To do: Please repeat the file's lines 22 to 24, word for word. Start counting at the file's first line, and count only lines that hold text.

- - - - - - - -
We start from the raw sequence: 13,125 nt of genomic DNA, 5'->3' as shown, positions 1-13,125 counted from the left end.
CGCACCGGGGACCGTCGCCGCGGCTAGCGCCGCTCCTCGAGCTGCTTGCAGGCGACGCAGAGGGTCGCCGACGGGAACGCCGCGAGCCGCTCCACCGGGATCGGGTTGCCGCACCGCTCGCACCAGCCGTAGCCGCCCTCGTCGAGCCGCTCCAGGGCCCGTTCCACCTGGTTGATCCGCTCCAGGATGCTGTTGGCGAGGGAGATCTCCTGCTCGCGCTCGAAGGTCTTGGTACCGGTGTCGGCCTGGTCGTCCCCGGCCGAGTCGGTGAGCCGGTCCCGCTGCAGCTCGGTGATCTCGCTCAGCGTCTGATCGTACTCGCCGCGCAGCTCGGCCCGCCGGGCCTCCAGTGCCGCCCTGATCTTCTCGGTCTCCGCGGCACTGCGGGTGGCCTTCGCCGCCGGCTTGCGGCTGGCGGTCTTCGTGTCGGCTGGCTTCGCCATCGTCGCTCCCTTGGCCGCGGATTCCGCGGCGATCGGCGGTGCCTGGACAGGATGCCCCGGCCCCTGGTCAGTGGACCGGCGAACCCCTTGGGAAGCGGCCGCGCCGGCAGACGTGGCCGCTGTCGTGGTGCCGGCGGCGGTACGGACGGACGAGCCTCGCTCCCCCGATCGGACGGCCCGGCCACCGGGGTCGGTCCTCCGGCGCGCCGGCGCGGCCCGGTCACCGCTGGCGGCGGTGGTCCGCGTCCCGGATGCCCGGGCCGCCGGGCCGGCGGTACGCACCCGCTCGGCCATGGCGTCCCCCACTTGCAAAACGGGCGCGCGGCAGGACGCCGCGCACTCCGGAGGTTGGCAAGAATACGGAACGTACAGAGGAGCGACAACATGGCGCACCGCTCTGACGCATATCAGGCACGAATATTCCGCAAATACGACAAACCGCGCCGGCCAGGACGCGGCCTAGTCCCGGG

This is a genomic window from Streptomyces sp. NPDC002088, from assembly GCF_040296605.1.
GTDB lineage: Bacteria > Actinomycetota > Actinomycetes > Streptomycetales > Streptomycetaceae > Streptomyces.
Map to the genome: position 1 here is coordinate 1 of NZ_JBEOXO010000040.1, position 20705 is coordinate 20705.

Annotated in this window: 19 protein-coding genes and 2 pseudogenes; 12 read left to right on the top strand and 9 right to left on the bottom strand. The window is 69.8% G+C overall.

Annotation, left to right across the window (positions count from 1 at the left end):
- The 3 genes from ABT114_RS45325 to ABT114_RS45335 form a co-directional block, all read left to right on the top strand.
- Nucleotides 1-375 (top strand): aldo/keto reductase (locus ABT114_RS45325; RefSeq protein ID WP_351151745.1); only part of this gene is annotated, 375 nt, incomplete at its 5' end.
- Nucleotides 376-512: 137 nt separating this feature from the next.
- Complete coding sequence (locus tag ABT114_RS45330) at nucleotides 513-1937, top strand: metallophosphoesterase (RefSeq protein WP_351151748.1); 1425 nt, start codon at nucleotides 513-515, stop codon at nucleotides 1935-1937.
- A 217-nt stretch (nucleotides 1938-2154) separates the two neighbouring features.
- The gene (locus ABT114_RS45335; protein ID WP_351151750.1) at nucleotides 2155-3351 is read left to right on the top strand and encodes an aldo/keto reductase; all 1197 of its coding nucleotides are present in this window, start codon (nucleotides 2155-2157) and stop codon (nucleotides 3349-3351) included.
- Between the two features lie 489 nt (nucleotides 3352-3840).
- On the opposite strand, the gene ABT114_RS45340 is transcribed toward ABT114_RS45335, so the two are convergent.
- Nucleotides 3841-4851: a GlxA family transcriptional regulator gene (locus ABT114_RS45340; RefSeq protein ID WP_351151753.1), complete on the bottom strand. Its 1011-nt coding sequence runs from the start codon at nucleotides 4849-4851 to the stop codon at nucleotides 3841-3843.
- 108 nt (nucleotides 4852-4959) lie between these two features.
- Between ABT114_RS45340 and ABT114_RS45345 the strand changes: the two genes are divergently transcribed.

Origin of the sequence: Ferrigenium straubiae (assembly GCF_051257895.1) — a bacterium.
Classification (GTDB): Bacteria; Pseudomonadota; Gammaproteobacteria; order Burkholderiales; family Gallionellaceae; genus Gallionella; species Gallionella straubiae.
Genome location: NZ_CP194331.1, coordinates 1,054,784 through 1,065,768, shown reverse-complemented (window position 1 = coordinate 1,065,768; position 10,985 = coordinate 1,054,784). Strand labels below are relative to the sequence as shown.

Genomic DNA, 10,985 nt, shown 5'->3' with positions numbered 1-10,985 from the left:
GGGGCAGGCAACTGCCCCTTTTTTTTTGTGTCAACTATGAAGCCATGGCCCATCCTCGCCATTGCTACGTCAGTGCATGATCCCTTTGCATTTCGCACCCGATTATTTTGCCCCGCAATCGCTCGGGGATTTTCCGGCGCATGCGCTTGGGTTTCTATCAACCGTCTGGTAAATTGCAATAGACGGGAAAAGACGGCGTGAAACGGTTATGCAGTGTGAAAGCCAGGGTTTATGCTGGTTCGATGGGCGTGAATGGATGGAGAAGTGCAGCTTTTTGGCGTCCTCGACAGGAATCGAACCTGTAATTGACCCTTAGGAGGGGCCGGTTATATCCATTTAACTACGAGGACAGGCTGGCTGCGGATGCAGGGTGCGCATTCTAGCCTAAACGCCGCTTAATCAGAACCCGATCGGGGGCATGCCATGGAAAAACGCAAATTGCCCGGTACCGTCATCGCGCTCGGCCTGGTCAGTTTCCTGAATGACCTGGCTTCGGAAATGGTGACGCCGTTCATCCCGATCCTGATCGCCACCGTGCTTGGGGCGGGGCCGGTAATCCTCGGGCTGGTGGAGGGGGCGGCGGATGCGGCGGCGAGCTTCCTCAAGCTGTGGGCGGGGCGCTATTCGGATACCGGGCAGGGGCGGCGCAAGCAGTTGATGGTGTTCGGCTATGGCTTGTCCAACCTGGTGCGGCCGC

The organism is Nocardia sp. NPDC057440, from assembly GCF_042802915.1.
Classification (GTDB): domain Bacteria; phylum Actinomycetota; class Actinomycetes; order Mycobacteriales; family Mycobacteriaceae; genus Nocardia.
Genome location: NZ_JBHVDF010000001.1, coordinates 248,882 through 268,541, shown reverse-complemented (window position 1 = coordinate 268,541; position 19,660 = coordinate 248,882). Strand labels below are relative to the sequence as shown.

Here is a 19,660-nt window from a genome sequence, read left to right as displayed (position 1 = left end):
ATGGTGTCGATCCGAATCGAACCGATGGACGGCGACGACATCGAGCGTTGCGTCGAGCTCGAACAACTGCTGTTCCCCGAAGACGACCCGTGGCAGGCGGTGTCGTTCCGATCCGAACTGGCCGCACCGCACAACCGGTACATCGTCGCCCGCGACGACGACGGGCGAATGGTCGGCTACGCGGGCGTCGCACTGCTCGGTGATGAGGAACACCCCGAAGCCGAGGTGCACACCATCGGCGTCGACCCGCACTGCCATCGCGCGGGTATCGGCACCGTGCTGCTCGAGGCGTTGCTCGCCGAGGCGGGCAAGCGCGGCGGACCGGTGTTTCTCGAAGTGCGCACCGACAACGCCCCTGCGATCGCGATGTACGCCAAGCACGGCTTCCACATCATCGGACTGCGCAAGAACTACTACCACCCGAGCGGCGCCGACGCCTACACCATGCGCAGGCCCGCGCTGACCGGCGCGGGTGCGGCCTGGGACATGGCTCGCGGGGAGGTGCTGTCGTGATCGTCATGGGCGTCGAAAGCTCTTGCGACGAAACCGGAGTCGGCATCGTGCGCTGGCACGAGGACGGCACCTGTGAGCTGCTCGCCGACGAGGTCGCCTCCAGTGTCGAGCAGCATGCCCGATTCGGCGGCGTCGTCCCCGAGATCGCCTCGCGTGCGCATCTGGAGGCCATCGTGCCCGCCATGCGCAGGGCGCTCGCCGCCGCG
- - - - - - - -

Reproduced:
Genomic DNA, 10,985 nt, shown 5'->3' with positions numbered 1-10,985 from the left:
GGGGCAGGCAACTGCCCCTTTTTTTTTGTGTCAACTATGAAGCCATGGCCCATCCTCGCCATTGCTACGTCAGTGCATGATCCCTTTGCATTTCGCACCCGATTATTTTGCCCCGCAATCGCTCGGGGATTTTCCGGCGCATGCGCTTGGGTTTCTATCAACCGTCTGGTAAATTGCAATAGACGGGAAAAGACGGCGTGAAACGGTTATGCAGTGTGAAAGCCAGGGTTTATGCTGGTTCGATGGGCGTGAATGGATGGAGAAGTGCAGCTTTTTGGCGTCCTCGACAGGAATCGAACCTGTAATTGACCCTTAGGAGGGGCCGGTTATATCCATTTAACTACGAGGACAGGCTGGCTGCGGATGCAGGGTGCGCATTCTAGCCTAAACGCCGCTTAATCAGAACCCGATCGGGGGCATGCCATGGAAAAACGCAAATTGCCCGGTACCGTCATCGCGCTCGGCCTGGTCAGTTTCCTGAATGACCTGGCTTCGGAAATGGTGACGCCGTTCATCCCGATCCTGATCGCCACCGTGCTTGGGGCGGGGCCGGTAATCCTCGGGCTGGTGGAGGGGGCGGCGGATGCGGCGGCGAGCTTCCTCAAGCTGTGGGCGGGGCGCTATTCGGATACCGGGCAGGGGCGGCGCAAGCAGTTGATGGTGTTCGGCTATGGCTTGTCCAACCTGGTGCGGCCGC

The organism is Nocardia sp. NPDC057440, from assembly GCF_042802915.1.